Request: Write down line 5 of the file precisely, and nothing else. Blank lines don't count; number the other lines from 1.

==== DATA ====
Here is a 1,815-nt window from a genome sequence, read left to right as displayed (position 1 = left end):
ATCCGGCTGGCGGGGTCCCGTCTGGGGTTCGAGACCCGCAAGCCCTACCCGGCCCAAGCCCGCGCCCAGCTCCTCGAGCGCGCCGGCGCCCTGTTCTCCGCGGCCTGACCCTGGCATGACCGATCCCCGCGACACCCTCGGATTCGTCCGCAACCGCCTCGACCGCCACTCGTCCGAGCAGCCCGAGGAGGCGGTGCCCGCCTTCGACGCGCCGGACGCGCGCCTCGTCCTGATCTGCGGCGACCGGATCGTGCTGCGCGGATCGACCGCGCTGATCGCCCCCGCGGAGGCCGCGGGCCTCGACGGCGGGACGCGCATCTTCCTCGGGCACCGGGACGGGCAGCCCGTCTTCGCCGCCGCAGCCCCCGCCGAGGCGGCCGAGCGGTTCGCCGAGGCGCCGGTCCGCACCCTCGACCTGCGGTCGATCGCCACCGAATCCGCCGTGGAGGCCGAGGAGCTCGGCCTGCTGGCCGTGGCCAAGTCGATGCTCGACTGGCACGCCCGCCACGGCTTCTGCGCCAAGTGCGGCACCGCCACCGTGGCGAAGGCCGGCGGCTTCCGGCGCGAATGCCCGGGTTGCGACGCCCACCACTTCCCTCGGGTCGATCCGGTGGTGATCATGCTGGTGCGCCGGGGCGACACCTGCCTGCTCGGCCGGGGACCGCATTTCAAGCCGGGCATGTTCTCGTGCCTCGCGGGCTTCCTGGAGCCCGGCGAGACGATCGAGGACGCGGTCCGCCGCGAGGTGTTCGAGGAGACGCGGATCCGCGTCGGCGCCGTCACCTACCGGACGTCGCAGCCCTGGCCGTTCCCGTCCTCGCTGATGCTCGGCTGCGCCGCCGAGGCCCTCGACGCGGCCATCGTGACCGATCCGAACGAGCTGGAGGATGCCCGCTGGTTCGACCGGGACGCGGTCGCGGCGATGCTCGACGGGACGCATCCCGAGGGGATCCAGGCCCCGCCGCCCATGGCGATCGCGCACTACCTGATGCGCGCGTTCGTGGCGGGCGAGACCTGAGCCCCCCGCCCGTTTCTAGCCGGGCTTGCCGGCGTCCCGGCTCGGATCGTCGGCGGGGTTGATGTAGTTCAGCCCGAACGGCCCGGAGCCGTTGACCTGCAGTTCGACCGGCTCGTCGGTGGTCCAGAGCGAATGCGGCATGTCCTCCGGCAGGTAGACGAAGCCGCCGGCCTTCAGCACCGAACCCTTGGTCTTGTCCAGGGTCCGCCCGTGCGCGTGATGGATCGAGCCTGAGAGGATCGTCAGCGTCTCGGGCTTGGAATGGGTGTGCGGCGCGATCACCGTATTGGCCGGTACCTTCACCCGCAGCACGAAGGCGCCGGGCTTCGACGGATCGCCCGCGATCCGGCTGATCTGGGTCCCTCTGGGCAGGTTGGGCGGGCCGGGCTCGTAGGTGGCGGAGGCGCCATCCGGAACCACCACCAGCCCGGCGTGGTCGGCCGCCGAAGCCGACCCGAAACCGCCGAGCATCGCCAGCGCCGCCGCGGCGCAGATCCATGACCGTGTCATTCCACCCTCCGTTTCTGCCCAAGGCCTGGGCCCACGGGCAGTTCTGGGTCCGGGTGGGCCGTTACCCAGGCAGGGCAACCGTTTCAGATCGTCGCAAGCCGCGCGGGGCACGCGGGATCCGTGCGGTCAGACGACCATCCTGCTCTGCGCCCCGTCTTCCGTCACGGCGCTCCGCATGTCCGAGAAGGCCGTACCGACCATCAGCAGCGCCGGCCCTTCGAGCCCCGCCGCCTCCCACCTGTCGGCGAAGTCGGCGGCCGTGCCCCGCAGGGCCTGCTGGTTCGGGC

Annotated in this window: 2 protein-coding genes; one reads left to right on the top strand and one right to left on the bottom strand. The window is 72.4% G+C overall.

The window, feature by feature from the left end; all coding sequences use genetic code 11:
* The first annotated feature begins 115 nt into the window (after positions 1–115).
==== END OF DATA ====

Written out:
* The first annotated feature begins 115 nt into the window (after positions 1–115).